All the players slip into their assigned roles. Straight reporters are doing good, hard work. But the flow of information is not fast enough to keep up with 24/7 programming, so you get this toxic deluge of raw speculation.
The accused’s political opponents assume maximum guilt. Imaginative pundits take a few dots of information and connect them to vast if speculative constellations of guilt. “I hear the indictments are coming down next week,” they whisper to one another.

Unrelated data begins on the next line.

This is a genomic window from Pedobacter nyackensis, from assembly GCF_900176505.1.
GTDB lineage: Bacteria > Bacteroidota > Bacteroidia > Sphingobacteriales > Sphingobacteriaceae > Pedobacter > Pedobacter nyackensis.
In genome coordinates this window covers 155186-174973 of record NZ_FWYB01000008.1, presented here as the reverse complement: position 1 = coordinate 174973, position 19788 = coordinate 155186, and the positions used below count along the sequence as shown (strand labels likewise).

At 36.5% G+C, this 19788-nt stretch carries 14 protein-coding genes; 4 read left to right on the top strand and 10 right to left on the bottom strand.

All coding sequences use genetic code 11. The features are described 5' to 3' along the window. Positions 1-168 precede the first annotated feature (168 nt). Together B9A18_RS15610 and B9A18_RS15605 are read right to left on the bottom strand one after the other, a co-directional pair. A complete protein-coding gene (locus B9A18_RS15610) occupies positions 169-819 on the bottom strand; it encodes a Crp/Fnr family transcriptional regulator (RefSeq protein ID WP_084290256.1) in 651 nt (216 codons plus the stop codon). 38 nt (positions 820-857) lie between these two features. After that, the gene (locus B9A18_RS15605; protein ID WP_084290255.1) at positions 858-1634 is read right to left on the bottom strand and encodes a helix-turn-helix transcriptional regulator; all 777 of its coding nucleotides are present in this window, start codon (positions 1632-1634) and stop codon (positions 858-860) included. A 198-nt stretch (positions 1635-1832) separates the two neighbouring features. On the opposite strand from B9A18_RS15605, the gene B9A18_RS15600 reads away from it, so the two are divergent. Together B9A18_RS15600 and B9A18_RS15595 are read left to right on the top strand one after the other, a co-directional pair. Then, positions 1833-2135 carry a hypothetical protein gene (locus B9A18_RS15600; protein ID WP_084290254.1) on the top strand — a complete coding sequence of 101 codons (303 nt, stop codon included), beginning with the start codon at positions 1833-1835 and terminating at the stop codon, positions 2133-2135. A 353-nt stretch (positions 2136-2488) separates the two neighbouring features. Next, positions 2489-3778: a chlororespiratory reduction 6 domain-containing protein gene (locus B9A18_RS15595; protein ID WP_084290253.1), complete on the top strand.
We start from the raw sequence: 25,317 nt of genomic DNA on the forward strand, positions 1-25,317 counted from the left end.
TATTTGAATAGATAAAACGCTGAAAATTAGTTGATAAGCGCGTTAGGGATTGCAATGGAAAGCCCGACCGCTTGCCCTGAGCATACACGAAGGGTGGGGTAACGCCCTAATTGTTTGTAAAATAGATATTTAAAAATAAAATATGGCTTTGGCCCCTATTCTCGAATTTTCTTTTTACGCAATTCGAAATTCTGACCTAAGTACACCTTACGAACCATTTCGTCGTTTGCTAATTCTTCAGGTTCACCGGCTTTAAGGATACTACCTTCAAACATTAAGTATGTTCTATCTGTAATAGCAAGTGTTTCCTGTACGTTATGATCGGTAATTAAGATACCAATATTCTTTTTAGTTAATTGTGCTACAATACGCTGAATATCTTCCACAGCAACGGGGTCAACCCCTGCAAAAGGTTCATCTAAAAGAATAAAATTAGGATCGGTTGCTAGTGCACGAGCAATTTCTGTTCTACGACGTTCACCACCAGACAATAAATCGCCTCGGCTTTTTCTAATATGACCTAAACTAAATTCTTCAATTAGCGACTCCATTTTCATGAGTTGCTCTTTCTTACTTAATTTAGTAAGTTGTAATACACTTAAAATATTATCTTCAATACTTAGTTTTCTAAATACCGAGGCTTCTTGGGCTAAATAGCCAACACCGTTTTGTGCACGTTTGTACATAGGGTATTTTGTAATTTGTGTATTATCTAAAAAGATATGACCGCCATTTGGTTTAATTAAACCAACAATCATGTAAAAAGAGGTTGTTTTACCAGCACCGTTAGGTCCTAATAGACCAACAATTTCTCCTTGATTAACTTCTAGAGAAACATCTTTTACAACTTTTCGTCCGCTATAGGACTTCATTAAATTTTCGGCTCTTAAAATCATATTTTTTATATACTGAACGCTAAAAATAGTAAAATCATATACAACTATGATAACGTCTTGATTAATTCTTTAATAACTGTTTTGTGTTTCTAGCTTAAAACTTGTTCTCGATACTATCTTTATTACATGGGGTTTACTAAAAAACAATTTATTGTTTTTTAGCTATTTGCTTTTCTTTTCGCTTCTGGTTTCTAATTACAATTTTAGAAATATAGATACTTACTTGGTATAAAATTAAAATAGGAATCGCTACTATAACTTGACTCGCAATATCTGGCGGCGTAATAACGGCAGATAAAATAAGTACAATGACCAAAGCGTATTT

Members of the accused’s party attack the investigators themselves. They get to enjoy their own sense of spiritual superiority when it turns out the scandal is much smaller than it appeared, which is almost always the case.
It’s all a wonderful game. You don’t have to know anything about a boring policy subject like economics, poverty or foreign affairs. You can have a long career in politics and media by simply treating public life as an arena of life-or-death gossip.